In the 1940s, Anne Frank wrote a diary that would become famous posthumously, about her experience as a Jewish girl living under Nazi rule. You probably read it in school at some point, if you grew up in North America.
In September of 2016, Bana Alabed opened a Twitter account from Aleppo, Syria about the war from her perspective as a seven-year old girl. In one month, she amassed over 71k followers with tweets like “Good afternoon from #Aleppo, I’m reading to forget the war,” and "My brother really scared of being killed by one of the shells -Bana #Aleppo." In case you haven't caught onto Bana's posts yet (she shares the account with her mom, who sometimes posts as well), you can check it out here: https://twitter.com/alabedbana
Both of these girls belong to a group of young women who, in formats appropriate to their times, leverage their stories of atrocity to effect social change. Anne Frank wrote in a diary that only became public after her death, but which has come to be emblematic of the Holocaust and which is used in classrooms to inspire students to consider major atrocity and the role of an adolescent girl living at that time. Contemporary girls follow in Anne Frank’s footsteps, relying on participatory media platforms to allow them to intervene in global conversations about gender and persistent inequity in real time.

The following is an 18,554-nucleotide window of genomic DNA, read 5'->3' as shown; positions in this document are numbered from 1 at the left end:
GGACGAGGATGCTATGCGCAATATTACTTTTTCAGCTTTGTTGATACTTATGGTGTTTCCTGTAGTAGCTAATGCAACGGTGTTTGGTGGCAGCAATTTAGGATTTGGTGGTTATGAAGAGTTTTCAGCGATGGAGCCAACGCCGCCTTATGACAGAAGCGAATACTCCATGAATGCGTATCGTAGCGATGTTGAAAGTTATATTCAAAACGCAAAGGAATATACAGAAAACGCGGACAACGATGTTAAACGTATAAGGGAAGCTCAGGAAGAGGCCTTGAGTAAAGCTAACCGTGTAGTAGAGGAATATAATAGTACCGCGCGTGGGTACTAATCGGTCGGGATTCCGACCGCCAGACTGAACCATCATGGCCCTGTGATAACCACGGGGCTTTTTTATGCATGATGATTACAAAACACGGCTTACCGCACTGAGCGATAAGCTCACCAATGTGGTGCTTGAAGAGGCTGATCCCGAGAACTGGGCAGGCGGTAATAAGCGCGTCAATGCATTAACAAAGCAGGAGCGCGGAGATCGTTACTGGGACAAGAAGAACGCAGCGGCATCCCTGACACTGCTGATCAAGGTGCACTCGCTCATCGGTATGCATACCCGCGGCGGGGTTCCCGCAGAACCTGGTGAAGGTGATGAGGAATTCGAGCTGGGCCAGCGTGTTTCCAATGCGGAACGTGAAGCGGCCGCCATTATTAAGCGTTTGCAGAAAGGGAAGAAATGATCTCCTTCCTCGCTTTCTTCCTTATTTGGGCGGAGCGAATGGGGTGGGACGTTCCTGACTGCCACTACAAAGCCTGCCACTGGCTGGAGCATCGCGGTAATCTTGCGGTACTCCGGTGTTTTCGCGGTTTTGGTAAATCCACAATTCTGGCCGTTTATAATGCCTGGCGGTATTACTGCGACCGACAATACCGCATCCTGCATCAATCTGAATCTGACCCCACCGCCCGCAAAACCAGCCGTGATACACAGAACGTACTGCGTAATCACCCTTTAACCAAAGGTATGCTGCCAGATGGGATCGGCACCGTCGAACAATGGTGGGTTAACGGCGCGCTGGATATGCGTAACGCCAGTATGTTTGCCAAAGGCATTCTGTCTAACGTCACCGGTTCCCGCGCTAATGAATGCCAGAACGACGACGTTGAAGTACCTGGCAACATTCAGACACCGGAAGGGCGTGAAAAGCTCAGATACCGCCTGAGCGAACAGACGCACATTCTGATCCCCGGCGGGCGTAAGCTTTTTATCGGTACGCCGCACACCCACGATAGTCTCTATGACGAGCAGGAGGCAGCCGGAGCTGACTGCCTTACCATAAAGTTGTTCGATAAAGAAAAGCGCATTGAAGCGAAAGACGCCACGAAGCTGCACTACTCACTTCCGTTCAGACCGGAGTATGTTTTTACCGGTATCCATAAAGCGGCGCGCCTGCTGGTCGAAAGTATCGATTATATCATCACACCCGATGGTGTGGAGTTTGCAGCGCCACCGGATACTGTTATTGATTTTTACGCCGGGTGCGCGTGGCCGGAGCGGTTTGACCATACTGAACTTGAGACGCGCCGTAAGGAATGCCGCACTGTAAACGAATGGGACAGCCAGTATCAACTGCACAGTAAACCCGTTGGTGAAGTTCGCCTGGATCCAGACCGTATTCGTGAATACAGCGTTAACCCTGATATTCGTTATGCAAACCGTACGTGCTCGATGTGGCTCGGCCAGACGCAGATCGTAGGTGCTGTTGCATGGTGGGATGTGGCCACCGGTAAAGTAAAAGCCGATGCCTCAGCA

I'm really struck by the way these narratives about life in really drastic, really dire situations are being taken up by those of us in North America. How do we interact with these stories? Who are those seventy thousand people following Bana? I'm willing to bet- though I've yet to look at the analytics- that most of them are not in Syria. Most of them, I think, are consuming her 70-character messages about life as a little girl in a war from vantage points like mine. It's as though she provides an unfiltered view of the war, one unmetered by popular media. But then again, she's seven. I have a seven year old niece. She's concerned with what flavor ice cream is in the freezer and which rides she is going to pick to go on at the county fair. I cannot even fathom her tweeting about war. And yet- I consume little Bana's brief messages, interludes from her world, on the daily, and my heart grips. Reading to forget the war. Her brother is afraid. Boom, Boom, Boom.
And what of these narratives? What can be done with them? If I download all of Bana's tweets, and analyze where her supporters are located geographically, and watch all the videos, and think with her mother's perspective, what then?
Will Bana's words be used like Anne Frank's, an entre into a world so foreign, a story that helps us make sense of atrocity? Some people worry that Anne Frank's diary is merely a balm for normalizing the Holocaust, that it takes the edge off the sheer violence when it celebrates Anne's indomitable spirit, her hopeful words, her little-girl outlook.
How can we take up Bana's words in ways that move us to action, that connect young people globally, that inspire the urgent, urgent need that for peace that is communicated every time she connects and reminds us that somewhere, very far away, many little girls are trying to avoid dying from bombs?